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'This Victory Belongs to the Internet': Big Telecoms on Verge of Net Neutrality Defeat in California

"Big ISPs spent millions on campaign contributions, lobbyists, and dark ads on social networks, but in the end it was no match for the passion and dedication of net neutrality supporters using the Internet to sound the alarm and mobilize."

Californians rally to save net neutrality at a protest in Los Angeles earlier this year. (Photo: Free Press/Flickr/cc)

Closing in on a major defeat for the powerful corporate interests trying to wrest control of how the internet functions, the California Assembly on Thursday night overwhelmingly passed SB 822, a bill that proponents have call "the strongest and most comprehensive state level net neutrality bill in the country."

"Net neutrality is not dead. It's coming back with a vengeance." —Evan Greer, Fight for the Future

Made necessary by the GOP-controlled FCC's decision to roll back the federal rules that protect large internet service providers (ISPs) from throttling online content or creating preferential pathways on the internet, the bill passed with bipartisan support in the Democratic-controlled chamber by a vote of 58 to 17.

Sen. Scott Wiener (D-San Francisco), who introduced the legislation, said the lopsided vote was proof that the bill—which explicitly prohibits ISPs from blocking or throttling apps, websites, and other online services and also bans paid prioritization of data or content—is resoundingly popularity.

"People want this," Wiener said. "It is not controversial. The vote today reflected that."

What the final roll call looked like:

"This victory belongs to the Internet," declared Fight for the Future, one of the leading members of a large coalition that has fought relentlessly to push back against the FCC's decision, both at the state level and federally. "Net Neutrality is coming back. It's only a matter of time," the group said.

“No one wants their cable or phone company to control what they see and do on the Internet,” said Evan Greer, FFTF's deputy director. "California just took a huge step toward restoring protections that prevent companies like AT&T and Comcast from screwing us all over more than they already do. Big ISPs spent millions on campaign contributions, lobbyists, and dark ads on social networks, but in the end it was no match for the passion and dedication of net neutrality supporters using the Internet to sound the alarm and mobilize."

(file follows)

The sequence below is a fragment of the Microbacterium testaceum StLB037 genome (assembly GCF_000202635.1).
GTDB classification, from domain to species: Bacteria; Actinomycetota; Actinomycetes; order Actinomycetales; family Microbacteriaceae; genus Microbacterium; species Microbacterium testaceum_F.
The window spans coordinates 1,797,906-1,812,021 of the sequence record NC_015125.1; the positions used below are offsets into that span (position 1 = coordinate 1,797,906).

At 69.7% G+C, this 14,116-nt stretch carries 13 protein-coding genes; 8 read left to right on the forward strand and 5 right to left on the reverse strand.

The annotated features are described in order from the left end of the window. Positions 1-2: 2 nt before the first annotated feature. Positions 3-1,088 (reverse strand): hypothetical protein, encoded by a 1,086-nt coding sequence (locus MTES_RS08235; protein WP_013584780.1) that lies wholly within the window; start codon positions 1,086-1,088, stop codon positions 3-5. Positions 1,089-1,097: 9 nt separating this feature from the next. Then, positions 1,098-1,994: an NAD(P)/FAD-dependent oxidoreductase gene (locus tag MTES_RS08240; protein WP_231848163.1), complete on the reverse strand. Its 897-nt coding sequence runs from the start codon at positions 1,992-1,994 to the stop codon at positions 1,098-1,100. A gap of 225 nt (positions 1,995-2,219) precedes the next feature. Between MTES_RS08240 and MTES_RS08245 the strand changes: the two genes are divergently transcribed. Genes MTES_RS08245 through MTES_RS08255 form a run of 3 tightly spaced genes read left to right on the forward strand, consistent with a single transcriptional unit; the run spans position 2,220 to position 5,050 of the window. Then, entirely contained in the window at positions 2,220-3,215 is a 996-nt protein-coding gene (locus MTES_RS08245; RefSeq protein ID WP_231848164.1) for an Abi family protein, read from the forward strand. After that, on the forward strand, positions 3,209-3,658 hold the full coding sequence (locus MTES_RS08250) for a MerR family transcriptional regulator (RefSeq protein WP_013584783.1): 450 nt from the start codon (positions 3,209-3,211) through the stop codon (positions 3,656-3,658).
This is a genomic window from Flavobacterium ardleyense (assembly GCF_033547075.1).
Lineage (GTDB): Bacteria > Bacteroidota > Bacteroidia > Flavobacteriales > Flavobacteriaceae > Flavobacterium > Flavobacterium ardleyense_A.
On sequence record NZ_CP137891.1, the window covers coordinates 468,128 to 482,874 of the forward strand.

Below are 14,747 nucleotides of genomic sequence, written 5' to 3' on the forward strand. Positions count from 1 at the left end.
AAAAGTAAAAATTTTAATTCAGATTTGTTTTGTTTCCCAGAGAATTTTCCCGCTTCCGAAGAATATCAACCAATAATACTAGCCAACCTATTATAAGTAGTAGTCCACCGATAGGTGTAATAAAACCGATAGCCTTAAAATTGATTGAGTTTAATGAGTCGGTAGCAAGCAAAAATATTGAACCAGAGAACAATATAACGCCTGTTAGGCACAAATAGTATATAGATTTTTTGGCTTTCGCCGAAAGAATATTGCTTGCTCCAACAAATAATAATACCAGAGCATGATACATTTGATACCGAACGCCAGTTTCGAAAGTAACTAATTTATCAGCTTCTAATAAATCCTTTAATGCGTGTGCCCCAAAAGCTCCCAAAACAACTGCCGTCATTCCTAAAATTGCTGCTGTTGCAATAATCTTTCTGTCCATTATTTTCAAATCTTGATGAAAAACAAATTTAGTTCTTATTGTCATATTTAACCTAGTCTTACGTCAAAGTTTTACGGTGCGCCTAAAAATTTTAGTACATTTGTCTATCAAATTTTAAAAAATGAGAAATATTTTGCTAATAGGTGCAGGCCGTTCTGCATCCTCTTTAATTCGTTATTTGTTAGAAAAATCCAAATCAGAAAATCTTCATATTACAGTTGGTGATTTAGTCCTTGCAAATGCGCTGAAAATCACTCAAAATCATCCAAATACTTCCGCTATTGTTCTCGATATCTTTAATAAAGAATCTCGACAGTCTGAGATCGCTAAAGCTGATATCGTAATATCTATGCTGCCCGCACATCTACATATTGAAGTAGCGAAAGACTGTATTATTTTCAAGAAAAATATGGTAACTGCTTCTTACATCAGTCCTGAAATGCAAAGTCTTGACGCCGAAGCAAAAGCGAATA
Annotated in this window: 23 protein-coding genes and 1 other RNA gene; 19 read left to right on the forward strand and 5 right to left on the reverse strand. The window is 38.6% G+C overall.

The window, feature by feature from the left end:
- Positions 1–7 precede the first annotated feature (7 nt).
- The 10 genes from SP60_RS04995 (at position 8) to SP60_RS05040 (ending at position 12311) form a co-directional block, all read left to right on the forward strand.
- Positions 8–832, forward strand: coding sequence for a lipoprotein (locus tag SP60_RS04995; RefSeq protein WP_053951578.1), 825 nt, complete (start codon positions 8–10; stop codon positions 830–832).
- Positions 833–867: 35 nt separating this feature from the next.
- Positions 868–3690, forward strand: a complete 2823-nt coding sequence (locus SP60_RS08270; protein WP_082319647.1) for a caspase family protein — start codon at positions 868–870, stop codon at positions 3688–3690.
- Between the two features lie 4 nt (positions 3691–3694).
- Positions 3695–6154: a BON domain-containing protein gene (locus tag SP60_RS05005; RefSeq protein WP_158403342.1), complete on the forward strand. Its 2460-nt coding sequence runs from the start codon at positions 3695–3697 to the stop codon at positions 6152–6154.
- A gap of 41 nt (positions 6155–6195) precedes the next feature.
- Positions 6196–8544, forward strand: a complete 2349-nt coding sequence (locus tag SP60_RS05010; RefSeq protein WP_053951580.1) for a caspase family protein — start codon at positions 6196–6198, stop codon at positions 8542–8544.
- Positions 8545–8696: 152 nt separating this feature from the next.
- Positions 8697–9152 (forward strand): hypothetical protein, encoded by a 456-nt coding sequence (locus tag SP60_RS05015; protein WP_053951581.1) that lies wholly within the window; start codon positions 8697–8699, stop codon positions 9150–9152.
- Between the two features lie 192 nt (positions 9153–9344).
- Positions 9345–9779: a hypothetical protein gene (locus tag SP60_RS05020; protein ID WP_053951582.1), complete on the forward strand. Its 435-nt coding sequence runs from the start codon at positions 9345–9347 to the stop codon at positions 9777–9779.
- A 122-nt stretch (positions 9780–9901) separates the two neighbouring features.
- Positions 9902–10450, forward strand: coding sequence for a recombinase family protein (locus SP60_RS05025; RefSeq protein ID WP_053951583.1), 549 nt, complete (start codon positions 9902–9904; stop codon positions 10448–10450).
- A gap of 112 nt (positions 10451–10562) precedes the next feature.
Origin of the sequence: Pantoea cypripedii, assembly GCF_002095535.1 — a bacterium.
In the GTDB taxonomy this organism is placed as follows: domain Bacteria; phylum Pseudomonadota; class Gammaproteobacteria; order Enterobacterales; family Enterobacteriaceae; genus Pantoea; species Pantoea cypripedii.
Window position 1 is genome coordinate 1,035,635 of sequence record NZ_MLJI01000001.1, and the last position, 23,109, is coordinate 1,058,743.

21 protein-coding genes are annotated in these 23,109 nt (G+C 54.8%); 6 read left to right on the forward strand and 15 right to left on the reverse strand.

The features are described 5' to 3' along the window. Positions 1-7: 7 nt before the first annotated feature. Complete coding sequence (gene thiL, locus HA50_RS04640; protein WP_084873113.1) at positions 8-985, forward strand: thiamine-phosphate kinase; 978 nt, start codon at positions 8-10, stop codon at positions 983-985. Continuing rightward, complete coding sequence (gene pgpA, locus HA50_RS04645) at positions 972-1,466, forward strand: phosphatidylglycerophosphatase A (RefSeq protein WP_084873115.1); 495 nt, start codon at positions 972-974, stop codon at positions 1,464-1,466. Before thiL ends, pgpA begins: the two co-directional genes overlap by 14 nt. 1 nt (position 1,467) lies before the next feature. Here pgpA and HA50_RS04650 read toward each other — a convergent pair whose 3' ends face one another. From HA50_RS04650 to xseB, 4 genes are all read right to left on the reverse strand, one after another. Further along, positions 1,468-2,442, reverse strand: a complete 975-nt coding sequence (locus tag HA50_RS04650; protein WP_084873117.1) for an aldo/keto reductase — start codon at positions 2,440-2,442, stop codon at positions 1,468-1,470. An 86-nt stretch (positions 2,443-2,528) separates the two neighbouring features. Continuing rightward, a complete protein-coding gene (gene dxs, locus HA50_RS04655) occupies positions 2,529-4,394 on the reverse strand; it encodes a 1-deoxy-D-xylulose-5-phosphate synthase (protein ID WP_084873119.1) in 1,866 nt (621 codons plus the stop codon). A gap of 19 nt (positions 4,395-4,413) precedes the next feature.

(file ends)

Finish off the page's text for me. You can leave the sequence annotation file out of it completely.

"We're in the home stretch here. California could pass a gold standard net neutrality bill, providing a template for states going forward. California can prove that ISP money can't defeat real peoples voices." —Electronic Frontier FoundationAfter its passage but detailing the effort of the major telecom companies to kill the bill, the Electronic Frontier Foundation in a statement celebrated the organized grassroots effort—both online and off—that deserves credit for what California lawmakers are nowon the verge of achieving.

"ISPs have tried hard to gut and kill this bill, pouring money and robocalls into California," the group declared. "There was a moment where that campaign looked like it might have been successful, but you spoke out and got strong net neutrality protections restored. But that hiccup means that, although a version of the bill already passed in the California Senate, it's now different enough from that initial version to have to be re-voted on."

And concluded, "We're in the home stretch here. California could pass a gold standard net neutrality bill, providing a template for states going forward. California can prove that ISP money can't defeat real peoples voices."

The bill nows head immediately to the state Senate, but it must be passed before a midnight deadline in order to reach the governor's desk for signature before the current legislative session ends.

"The California Senate must immediately approve this measure and we hope and expect that Governor Brown will sign it," said FFTF's Greer.

In addition, Greer added, "other states should then follow California’s lead, and Congress should pass the Congressional Review Act (CRA) resolution to restore common sense protections that never should have been repealed in the first place.

"Net neutrality is not dead," she concluded. "It's coming back with a vengeance."

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